How to talk to your neighbors about wildflowers
Russ Hoffman, a trained lakes manager and owner of Beautiful Ponds in Southwest Florida, has a master’s degree in psychology from Wheaton College. He will speak about “How to Talk to Your Neighbors About Native Plants” at the 2018 Florida Wildflower Symposium on Saturday, April 28. We recently spent a few minutes with him to get an overview of environmental psychology and how it can be used.
FaceBook Live: See Russ talk about how to approach your neighbors
FWF: What is environmental psychology and how can wildflower enthusiasts use it?
Russ: Environmental psychology describes how individual people change and how groups change. If we want to convince others to plant native flowers, we need to adapt our vocabulary and communication style. We need to speak their language. You love nature and wildflowers. Now improve your communication skills to encourage others to do the same. You can make a difference. You can help people embrace a more natural landscape and a more sustainable future.
FWF: Many of us try to educate people about the benefits of adding wildflowers to landscapes. Most of the time that approach fails. Why is that?
Russ: We get too technical. We strive for scientific accuracy. Next time you write an article for the community newsletter follow this format:
- Call to action. Plant more wildflowers.
- You can make a difference. Planting one milkweed will draw more butterflies into your yard.
- Others are doing it. Describe how another person or neighborhood planted wildflowers.
- Add pictures of smiling people, looking at the camera planting wildflowers. Photos of people are more persuasive than close-up images of beautiful flowers.
Handling naysayers with psychology
FWF: How can enthusiasts handle naysayers?
Russ: As tempting as it is, resist trying to convince or educate that person about anything. Your best tactic is saying, “Thank you for your comments. We’ll take those into consideration.” Then return to your message as politely and professionally as possible.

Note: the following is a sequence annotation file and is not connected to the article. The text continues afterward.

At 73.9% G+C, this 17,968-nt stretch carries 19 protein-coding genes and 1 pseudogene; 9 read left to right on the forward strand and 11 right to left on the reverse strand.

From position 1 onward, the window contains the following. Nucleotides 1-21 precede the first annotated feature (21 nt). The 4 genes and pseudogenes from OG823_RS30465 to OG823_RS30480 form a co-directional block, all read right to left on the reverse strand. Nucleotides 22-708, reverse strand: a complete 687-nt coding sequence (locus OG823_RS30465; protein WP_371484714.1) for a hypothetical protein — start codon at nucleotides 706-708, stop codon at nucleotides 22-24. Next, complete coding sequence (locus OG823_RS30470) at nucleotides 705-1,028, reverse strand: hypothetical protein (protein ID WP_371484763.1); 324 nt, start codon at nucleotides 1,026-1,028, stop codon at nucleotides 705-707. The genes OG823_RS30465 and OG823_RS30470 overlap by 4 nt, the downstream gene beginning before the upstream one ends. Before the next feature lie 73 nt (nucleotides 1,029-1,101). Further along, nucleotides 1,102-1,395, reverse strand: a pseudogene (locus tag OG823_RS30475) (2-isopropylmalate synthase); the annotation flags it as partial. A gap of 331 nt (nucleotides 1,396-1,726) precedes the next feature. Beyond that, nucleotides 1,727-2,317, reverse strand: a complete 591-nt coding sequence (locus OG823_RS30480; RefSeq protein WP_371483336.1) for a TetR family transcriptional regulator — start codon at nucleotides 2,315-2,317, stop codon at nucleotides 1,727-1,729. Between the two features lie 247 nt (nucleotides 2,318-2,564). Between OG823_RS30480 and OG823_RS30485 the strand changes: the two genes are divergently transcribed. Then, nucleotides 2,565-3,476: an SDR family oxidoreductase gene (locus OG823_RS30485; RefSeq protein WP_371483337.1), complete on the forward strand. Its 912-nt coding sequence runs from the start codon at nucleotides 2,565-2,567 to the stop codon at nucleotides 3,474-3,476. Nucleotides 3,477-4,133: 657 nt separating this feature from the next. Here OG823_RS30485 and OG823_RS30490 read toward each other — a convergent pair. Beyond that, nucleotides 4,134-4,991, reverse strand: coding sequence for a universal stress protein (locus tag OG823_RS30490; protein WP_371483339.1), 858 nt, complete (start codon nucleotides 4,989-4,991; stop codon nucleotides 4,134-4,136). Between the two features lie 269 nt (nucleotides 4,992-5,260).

Don’t spend any time or energy fighting people like this. It’s highly unlikely they will ever change, so don’t bother trying. Focus your energy supporting and educating the people who show interest.
FWF: How many people do you need to “convince” to make a wildflower project successful?
Russ: Say you’re talking to a group. You’ll need to convince about 15 percent of them. You’ll make the most progress supporting these people. If they’ve bought into the idea of planting wildflowers, give them plenty of attention and encouragement.
FWF: What other methods can you employ to win people over?
Russ: Many people love manicured, sterile landscapes dominated by grass. Others prefer as many different wildflowers as possible. Often you can bridge that difference by adding a low decorative fence or path around a wildflower area.
You can also make wildflowers more “civilized” by planting groupings of the same flowering plant. While this is not following Mother Nature’s typical design, it appeals to people who are used to traditional ornamental flowerbeds.
Maintenance is a factor that is important to many people. Research confirms that many people like a landscape that is not natural. They want a look that reflects human activity or care. They want it to look mowed, pruned, hedged, edged, etc.
Two steps forward, one step back
FWF: What do you do when someone tries—and fails—with wildflowers and goes back to traditional non-native plants?
Russ: Two steps forward, one step back. Change, whether it’s stopping smoking or planting wildflowers, follows a pattern. Each phase of this pattern requires a different approach, different forms of support. The guiding principle is to anticipate regression. If a person replaces wildflowers with non-native plants, don’t give up. Don’t criticize them. Give them understanding and acceptance. Then in a month, encourage them to replant wildflowers.
My symposium presentation will go into detail about the steps or phases of the change cycle, so you have more tools to work more efficiently as people gradually move through the cycle of change.
FWF: What other things should we be thinking about when reaching out?
Russ: Some people see the world very differently than you do. The differences seem overwhelming. But even people who tend to be anti-nature can support a wildflower or environmental project. However, they will do it for very different reasons.
A full discussion of values isn’t possible here. But you can strive to describe your wildflower project in the “values vocabulary” of the people you don’t expect to support your cause. Carefully listen to a person describe what is important and why that is important. You may recognize one of their reasons to support your project.
This is just a tiny introduction to the principles and techniques you can use to help more people to embrace wildflowers. We can always learn to be more effective communicators. I hope readers will join us at the Symposium to learn more about reaching out to people who usually don’t support environmental causes.